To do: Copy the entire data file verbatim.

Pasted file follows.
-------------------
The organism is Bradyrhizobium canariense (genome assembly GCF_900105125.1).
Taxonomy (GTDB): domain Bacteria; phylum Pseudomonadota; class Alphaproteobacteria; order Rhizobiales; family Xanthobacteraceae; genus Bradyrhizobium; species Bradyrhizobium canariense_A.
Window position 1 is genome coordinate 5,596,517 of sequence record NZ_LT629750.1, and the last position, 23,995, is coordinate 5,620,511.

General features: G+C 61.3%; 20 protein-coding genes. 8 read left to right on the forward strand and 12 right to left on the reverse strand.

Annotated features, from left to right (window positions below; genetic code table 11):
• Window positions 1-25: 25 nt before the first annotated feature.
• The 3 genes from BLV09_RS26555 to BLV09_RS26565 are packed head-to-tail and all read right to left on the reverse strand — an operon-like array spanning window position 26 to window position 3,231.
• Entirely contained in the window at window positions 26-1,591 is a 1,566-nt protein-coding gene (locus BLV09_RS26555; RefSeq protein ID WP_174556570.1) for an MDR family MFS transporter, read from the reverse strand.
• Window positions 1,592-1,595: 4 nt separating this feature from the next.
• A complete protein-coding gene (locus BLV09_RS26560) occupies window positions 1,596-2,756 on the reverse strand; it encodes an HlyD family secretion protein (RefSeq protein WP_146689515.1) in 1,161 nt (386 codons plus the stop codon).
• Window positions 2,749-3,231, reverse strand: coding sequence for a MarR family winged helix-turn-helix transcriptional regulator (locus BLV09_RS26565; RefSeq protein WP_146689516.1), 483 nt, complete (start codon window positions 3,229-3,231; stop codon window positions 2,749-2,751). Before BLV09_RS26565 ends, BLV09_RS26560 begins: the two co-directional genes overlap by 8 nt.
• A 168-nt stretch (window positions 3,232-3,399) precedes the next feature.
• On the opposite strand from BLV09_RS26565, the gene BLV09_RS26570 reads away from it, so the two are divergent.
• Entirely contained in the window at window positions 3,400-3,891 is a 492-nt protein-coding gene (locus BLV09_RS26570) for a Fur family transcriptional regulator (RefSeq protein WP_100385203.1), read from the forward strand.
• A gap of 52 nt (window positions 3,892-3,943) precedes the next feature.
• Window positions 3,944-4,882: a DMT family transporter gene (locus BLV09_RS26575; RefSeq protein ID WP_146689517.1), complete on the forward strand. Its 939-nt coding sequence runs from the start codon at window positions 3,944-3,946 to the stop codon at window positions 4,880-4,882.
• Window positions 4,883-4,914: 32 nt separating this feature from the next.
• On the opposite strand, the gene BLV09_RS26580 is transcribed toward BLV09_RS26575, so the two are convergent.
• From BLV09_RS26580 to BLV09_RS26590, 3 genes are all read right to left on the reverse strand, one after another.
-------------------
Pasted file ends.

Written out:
The organism is Bradyrhizobium canariense (genome assembly GCF_900105125.1).
Taxonomy (GTDB): domain Bacteria; phylum Pseudomonadota; class Alphaproteobacteria; order Rhizobiales; family Xanthobacteraceae; genus Bradyrhizobium; species Bradyrhizobium canariense_A.
Window position 1 is genome coordinate 5,596,517 of sequence record NZ_LT629750.1, and the last position, 23,995, is coordinate 5,620,511.

General features: G+C 61.3%; 20 protein-coding genes. 8 read left to right on the forward strand and 12 right to left on the reverse strand.

Annotated features, from left to right (window positions below; genetic code table 11):
• Window positions 1-25: 25 nt before the first annotated feature.
• The 3 genes from BLV09_RS26555 to BLV09_RS26565 are packed head-to-tail and all read right to left on the reverse strand — an operon-like array spanning window position 26 to window position 3,231.
• Entirely contained in the window at window positions 26-1,591 is a 1,566-nt protein-coding gene (locus BLV09_RS26555; RefSeq protein ID WP_174556570.1) for an MDR family MFS transporter, read from the reverse strand.
• Window positions 1,592-1,595: 4 nt separating this feature from the next.
• A complete protein-coding gene (locus BLV09_RS26560) occupies window positions 1,596-2,756 on the reverse strand; it encodes an HlyD family secretion protein (RefSeq protein WP_146689515.1) in 1,161 nt (386 codons plus the stop codon).
• Window positions 2,749-3,231, reverse strand: coding sequence for a MarR family winged helix-turn-helix transcriptional regulator (locus BLV09_RS26565; RefSeq protein WP_146689516.1), 483 nt, complete (start codon window positions 3,229-3,231; stop codon window positions 2,749-2,751). Before BLV09_RS26565 ends, BLV09_RS26560 begins: the two co-directional genes overlap by 8 nt.
• A 168-nt stretch (window positions 3,232-3,399) precedes the next feature.
• On the opposite strand from BLV09_RS26565, the gene BLV09_RS26570 reads away from it, so the two are divergent.
• Entirely contained in the window at window positions 3,400-3,891 is a 492-nt protein-coding gene (locus BLV09_RS26570) for a Fur family transcriptional regulator (RefSeq protein WP_100385203.1), read from the forward strand.
• A gap of 52 nt (window positions 3,892-3,943) precedes the next feature.
• Window positions 3,944-4,882: a DMT family transporter gene (locus BLV09_RS26575; RefSeq protein ID WP_146689517.1), complete on the forward strand. Its 939-nt coding sequence runs from the start codon at window positions 3,944-3,946 to the stop codon at window positions 4,880-4,882.
• Window positions 4,883-4,914: 32 nt separating this feature from the next.
• On the opposite strand, the gene BLV09_RS26580 is transcribed toward BLV09_RS26575, so the two are convergent.
• From BLV09_RS26580 to BLV09_RS26590, 3 genes are all read right to left on the reverse strand, one after another.